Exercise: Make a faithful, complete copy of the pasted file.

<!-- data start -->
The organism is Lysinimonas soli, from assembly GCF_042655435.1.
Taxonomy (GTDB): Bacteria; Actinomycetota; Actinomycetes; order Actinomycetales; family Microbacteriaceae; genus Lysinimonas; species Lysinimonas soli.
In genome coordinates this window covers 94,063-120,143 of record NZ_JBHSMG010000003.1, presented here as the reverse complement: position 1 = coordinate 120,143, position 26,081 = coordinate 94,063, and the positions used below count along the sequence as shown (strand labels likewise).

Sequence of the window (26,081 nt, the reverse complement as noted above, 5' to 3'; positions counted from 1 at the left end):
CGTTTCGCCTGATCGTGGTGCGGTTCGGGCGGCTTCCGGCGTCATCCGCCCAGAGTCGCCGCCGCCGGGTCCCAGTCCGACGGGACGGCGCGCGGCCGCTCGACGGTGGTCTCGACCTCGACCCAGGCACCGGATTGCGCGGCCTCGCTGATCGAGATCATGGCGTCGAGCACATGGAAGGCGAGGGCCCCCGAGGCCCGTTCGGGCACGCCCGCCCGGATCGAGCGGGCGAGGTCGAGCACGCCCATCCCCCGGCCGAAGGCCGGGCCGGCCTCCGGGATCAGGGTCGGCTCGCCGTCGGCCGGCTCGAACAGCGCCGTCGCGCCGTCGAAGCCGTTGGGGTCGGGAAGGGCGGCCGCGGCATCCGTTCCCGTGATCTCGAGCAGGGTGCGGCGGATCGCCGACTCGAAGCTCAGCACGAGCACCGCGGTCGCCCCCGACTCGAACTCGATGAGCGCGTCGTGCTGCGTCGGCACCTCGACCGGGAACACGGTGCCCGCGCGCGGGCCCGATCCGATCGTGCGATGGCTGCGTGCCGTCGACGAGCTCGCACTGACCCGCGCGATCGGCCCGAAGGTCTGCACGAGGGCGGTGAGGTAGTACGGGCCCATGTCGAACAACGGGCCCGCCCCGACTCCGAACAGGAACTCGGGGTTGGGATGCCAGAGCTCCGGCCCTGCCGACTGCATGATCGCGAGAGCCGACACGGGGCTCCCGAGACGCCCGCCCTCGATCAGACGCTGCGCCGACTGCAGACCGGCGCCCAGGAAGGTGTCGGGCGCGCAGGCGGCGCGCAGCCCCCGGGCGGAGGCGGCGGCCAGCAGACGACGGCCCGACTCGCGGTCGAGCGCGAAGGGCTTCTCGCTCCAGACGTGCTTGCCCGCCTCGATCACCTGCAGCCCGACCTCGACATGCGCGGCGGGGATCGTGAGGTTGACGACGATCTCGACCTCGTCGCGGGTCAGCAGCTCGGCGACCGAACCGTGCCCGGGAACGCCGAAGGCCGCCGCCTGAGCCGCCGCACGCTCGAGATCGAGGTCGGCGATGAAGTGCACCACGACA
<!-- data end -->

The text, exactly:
The organism is Lysinimonas soli, from assembly GCF_042655435.1.
Taxonomy (GTDB): Bacteria; Actinomycetota; Actinomycetes; order Actinomycetales; family Microbacteriaceae; genus Lysinimonas; species Lysinimonas soli.
In genome coordinates this window covers 94,063-120,143 of record NZ_JBHSMG010000003.1, presented here as the reverse complement: position 1 = coordinate 120,143, position 26,081 = coordinate 94,063, and the positions used below count along the sequence as shown (strand labels likewise).

Sequence of the window (26,081 nt, the reverse complement as noted above, 5' to 3'; positions counted from 1 at the left end):
CGTTTCGCCTGATCGTGGTGCGGTTCGGGCGGCTTCCGGCGTCATCCGCCCAGAGTCGCCGCCGCCGGGTCCCAGTCCGACGGGACGGCGCGCGGCCGCTCGACGGTGGTCTCGACCTCGACCCAGGCACCGGATTGCGCGGCCTCGCTGATCGAGATCATGGCGTCGAGCACATGGAAGGCGAGGGCCCCCGAGGCCCGTTCGGGCACGCCCGCCCGGATCGAGCGGGCGAGGTCGAGCACGCCCATCCCCCGGCCGAAGGCCGGGCCGGCCTCCGGGATCAGGGTCGGCTCGCCGTCGGCCGGCTCGAACAGCGCCGTCGCGCCGTCGAAGCCGTTGGGGTCGGGAAGGGCGGCCGCGGCATCCGTTCCCGTGATCTCGAGCAGGGTGCGGCGGATCGCCGACTCGAAGCTCAGCACGAGCACCGCGGTCGCCCCCGACTCGAACTCGATGAGCGCGTCGTGCTGCGTCGGCACCTCGACCGGGAACACGGTGCCCGCGCGCGGGCCCGATCCGATCGTGCGATGGCTGCGTGCCGTCGACGAGCTCGCACTGACCCGCGCGATCGGCCCGAAGGTCTGCACGAGGGCGGTGAGGTAGTACGGGCCCATGTCGAACAACGGGCCCGCCCCGACTCCGAACAGGAACTCGGGGTTGGGATGCCAGAGCTCCGGCCCTGCCGACTGCATGATCGCGAGAGCCGACACGGGGCTCCCGAGACGCCCGCCCTCGATCAGACGCTGCGCCGACTGCAGACCGGCGCCCAGGAAGGTGTCGGGCGCGCAGGCGGCGCGCAGCCCCCGGGCGGAGGCGGCGGCCAGCAGACGACGGCCCGACTCGCGGTCGAGCGCGAAGGGCTTCTCGCTCCAGACGTGCTTGCCCGCCTCGATCACCTGCAGCCCGACCTCGACATGCGCGGCGGGGATCGTGAGGTTGACGACGATCTCGACCTCGTCGCGGGTCAGCAGCTCGGCGACCGAACCGTGCCCGGGAACGCCGAAGGCCGCCGCCTGAGCCGCCGCACGCTCGAGATCGAGGTCGGCGATGAAGTGCACCACGACA